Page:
For Immediate Release — June 1, 2004

ROBERT O’DONNELL, ROBERT OWENS NAMED DISTINGUISHED TEACHING PROFESSORS BY SUNY BOARD OF TRUSTEES

GENESEO, N.Y. — Professor of Biology Robert W. O’Donnell and Professor of Communicative Disorders and Sciences Robert E. Owens, of the State University of New York at Geneseo, have been named Distinguished Teaching Professors by the Board of Trustees of the State University of New York. O’Donnell and Owens are the thirteenth and fourteenth Geneseo faculty members to earn this title.

The Board of Trustees approved the appointment of sixteen Distinguished Teaching Professors and nine Distinguished Service Professors at its April 20 meeting. An appointment to Distinguished Faculty rank is the university’s highest faculty designation.

"From the moment he first came to campus, his students and colleagues realized that the department had found someone with infinite patience, great generosity of spirit, and deep dedication to undergraduate education," said SUNY Geneseo President Christopher C. Dahl of O’Donnell. "He has gained a reputation as an energetic and inspiring teacher, and is a professor who cares deeply about the intellectual and personal growth of our students. He is a faculty member who loves to teach and who is exceptionally good at it."

Dahl also spoke highly of Owens. "During his 25 years at Geneseo, Bob has gained a national reputation as an inspiring teacher and a leading researcher and author in his discipline," he said. "His students admire him as a demanding but fair teacher who is very generous with his time and advice. He is realistic, encouraging and supportive, and he had dedicated himself to preparing his students to be successful teachers and practitioners."

O’Donnell came to Geneseo in 1987 after having served as a research associate and assistant professor in oncology at the University of Rochester. In 1994, he was awarded a SUNY Chancellor’s Award for Excellence in Teaching. Two years later he was awarded the Lockhart Professorship for his contributions to overall excellence in undergraduate education at Geneseo. Since coming to Geneseo, O’Donnell, who earned his Ph.D. at The George Washington University, has been awarded more than $150,000 in external grants. He has co-authored 10 publications in national and international journals, four of those since 1998. The nominating committee wrote in its recommendation of Dr. O’Donnell that "as effective as he is teaching in the classroom, Dr. O’Donnell is equally successful and tireless in mentoring undergraduate students in his immunology and cancer research laboratory. Over the last four years, 26 students under his mentorship have presented poster or oral presentations about their research at local and national research symposia." In keeping with his student-centered approach, O’Donnell believes that faculty-student research experiences are an integral part of an undergraduate liberal arts and science education.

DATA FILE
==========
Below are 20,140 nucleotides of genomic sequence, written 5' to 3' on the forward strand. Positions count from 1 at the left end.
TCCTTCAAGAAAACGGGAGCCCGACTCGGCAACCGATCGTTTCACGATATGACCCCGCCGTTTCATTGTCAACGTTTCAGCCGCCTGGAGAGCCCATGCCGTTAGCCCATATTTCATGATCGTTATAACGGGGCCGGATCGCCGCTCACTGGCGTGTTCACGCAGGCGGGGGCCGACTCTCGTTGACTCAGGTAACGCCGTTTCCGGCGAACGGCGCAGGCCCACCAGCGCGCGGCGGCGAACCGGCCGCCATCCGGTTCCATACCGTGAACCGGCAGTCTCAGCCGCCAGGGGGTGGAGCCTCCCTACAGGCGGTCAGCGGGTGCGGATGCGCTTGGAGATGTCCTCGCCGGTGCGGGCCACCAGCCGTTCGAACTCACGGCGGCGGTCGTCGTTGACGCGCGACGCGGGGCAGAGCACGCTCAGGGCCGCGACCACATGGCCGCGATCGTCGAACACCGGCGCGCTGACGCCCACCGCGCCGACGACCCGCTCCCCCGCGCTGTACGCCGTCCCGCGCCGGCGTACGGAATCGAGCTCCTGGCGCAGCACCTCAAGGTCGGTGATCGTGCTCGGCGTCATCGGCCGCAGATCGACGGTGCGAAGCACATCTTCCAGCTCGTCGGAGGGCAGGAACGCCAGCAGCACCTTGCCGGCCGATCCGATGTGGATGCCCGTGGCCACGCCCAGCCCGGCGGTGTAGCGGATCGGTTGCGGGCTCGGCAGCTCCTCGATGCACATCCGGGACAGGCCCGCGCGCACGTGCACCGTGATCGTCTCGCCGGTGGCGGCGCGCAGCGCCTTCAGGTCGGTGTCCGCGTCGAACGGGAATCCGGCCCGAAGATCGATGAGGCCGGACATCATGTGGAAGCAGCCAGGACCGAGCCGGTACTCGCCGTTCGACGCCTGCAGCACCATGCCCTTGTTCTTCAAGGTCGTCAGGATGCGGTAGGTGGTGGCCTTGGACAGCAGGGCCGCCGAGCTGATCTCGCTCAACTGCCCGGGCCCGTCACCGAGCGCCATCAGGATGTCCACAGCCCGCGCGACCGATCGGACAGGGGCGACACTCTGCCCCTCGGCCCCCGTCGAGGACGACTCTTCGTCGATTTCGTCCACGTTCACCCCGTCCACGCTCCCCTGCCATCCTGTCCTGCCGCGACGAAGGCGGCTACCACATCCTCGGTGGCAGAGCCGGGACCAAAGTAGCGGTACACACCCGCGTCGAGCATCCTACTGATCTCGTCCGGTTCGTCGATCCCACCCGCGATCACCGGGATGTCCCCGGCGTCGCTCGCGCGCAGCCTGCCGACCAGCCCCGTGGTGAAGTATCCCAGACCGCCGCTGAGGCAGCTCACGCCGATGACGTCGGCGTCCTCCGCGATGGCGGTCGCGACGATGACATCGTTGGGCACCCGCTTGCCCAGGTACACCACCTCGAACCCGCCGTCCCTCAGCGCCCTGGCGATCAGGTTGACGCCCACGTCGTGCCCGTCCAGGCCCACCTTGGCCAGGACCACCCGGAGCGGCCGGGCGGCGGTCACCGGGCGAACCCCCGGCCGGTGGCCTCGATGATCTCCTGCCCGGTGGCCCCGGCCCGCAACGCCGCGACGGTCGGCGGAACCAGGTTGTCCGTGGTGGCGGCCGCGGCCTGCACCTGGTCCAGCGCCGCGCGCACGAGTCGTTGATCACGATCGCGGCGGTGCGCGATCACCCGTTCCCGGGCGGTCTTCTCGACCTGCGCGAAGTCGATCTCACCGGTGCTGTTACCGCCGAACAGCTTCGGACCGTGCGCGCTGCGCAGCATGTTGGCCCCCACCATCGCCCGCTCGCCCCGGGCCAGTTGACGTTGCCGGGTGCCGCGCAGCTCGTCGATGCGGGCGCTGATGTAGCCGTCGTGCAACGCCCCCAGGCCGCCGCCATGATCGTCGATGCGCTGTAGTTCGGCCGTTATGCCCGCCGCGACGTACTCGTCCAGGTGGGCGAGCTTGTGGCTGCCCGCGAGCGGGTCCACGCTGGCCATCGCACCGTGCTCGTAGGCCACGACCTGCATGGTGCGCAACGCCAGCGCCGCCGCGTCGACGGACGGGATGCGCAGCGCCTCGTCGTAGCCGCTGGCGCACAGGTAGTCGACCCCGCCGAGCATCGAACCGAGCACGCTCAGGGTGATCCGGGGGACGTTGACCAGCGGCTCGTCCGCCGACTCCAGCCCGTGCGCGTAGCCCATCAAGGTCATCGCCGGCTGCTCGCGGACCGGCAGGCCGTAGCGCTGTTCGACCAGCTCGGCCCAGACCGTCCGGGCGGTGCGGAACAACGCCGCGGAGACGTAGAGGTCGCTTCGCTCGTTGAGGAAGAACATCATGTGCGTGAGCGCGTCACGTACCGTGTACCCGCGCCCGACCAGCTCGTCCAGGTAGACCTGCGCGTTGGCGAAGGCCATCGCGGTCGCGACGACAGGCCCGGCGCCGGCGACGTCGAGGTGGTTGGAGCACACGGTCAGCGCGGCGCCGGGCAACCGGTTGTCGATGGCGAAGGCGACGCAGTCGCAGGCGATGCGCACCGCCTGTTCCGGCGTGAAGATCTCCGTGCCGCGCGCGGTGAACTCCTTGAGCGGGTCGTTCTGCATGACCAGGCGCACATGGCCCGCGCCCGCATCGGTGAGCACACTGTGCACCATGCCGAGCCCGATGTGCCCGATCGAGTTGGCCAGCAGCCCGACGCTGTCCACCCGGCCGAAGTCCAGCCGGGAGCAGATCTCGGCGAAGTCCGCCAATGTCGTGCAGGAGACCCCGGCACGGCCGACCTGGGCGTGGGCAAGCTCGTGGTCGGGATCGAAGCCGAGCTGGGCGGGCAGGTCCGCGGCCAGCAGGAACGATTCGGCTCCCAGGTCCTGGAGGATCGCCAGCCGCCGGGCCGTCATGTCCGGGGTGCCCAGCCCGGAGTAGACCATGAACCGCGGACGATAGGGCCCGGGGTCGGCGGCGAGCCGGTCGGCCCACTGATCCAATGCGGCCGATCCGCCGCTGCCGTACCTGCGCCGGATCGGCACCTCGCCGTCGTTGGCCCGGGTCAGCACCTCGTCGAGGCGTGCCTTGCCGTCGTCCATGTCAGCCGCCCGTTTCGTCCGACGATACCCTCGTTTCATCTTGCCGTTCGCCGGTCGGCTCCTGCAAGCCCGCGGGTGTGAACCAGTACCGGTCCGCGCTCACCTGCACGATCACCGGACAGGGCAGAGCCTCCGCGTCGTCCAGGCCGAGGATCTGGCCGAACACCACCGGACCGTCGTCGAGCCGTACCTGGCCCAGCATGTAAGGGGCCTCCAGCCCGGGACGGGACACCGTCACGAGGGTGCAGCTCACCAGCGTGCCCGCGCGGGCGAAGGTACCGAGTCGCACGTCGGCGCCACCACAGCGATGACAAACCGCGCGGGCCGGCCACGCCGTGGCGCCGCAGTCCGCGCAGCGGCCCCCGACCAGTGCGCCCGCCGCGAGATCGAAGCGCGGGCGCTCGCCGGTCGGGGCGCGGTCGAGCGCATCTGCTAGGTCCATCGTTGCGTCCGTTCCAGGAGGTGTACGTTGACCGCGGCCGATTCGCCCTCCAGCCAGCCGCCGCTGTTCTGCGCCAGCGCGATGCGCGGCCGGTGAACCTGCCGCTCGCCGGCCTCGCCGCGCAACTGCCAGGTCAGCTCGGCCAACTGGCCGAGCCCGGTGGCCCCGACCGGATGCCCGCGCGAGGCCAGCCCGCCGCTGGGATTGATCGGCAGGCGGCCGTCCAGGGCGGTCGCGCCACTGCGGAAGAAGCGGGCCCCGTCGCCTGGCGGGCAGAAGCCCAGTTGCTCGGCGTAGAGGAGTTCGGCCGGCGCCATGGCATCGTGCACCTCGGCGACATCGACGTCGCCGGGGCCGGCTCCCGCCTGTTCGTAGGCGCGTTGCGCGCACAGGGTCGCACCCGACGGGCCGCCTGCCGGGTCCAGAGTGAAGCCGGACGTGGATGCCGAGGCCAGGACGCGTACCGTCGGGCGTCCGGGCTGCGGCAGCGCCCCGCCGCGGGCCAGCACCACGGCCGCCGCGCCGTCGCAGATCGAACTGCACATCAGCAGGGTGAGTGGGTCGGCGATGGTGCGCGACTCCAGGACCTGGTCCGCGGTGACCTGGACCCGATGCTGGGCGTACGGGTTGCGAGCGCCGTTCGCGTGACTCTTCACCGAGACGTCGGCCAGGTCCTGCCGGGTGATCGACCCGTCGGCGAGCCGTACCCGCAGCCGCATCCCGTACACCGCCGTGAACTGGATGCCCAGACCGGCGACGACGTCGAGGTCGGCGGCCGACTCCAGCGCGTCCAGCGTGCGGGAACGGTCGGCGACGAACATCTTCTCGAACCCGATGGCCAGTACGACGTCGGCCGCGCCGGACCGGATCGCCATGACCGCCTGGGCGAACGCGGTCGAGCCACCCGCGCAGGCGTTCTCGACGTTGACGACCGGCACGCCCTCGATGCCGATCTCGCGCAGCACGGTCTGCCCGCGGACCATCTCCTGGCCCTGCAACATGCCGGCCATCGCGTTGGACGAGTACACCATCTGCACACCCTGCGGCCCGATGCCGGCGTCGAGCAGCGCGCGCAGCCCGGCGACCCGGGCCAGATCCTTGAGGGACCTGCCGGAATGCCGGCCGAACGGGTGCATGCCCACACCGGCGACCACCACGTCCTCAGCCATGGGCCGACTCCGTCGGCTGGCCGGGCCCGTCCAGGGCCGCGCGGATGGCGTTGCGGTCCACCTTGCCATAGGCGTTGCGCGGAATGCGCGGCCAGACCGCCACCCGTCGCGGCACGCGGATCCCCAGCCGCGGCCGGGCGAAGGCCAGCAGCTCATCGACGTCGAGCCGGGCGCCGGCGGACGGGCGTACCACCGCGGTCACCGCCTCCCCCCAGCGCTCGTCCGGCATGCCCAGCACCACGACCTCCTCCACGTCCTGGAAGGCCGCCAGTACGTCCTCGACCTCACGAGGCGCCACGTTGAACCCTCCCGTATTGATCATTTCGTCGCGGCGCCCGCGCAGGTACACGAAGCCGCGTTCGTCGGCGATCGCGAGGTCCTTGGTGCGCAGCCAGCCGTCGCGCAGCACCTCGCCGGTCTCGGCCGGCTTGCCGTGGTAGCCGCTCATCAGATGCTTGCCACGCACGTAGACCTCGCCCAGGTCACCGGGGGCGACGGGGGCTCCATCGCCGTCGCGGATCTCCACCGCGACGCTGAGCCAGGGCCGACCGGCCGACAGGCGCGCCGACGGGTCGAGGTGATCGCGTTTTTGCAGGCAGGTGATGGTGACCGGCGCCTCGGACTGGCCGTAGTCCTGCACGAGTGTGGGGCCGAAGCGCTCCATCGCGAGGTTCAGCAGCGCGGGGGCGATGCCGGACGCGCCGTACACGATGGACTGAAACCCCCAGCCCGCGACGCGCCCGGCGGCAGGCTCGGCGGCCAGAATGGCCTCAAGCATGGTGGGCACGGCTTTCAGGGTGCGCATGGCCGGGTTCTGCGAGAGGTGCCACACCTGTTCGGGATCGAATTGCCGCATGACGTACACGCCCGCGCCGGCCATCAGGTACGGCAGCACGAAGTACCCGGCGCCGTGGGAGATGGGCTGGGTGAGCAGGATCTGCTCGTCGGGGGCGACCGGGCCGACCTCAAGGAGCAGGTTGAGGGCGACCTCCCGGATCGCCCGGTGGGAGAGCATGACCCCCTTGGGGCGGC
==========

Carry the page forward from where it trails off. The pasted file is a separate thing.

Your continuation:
Robert Owens’ career at Geneseo began in 1978, after he completed his Ph.D. in speech pathology at Ohio State University. He is the director of the graduate program in speech pathology at Geneseo, and he regularly teaches undergraduate students in language acquisition, communicative disorders, assessment and language intervention, and graduate students in language disorders in children and augmentative/alternative communication. He received the American Speech-Language-Hearing Association Award for Continuing Education in 1991, 1994 and 1996; in 1994, he was awarded the SUNY Chancellor’s Award for Excellence in Teaching. In 2000, he received the college-wide PATH Award (Promoting Awareness Towards Harmony) for his efforts in promoting diversity on campus.

Owens’ reputation extends beyond Geneseo and SUNY. He is an internationally known expert in the field of child language development and disorders, and has spoken in places such as the Universidad Nacional in Bogata, Columbia, and the Korean Academy of Speech-Language Pathology in Seoul, Korea. This year he will be speaking at the University of Pretoria in South Africa. An active scholar, he has published several of the leading textbooks in his field, and two of these are being readied for their sixth editions. He is a prolific contributor to professional journals and a much sought-after presenter at conferences.

The Distinguished Teaching Professorship recognizes and honors mastery of teaching. Appointment constitutes a promotion to a rank above that of full professor, and the authority to confer appointment resides solely with the State University of New York Board of Trustees. To be appointed to this prestigious rank, candidates must have demonstrated consistently superior mastery of teaching, outstanding service to students, and commitment to their ongoing intellectual growth, scholarship and professional growth, and adherence to rigorous academic standards and requirements.

To be eligible for nomination a faculty member must have attained and held the rank of full professor for five years, have completed at least three years of full-time teaching on the nominating campus, ten years of full-time teaching in SUNY, and must have regularly carried a full-time teaching load as defined by the campus at the undergraduate, graduate or professional level.

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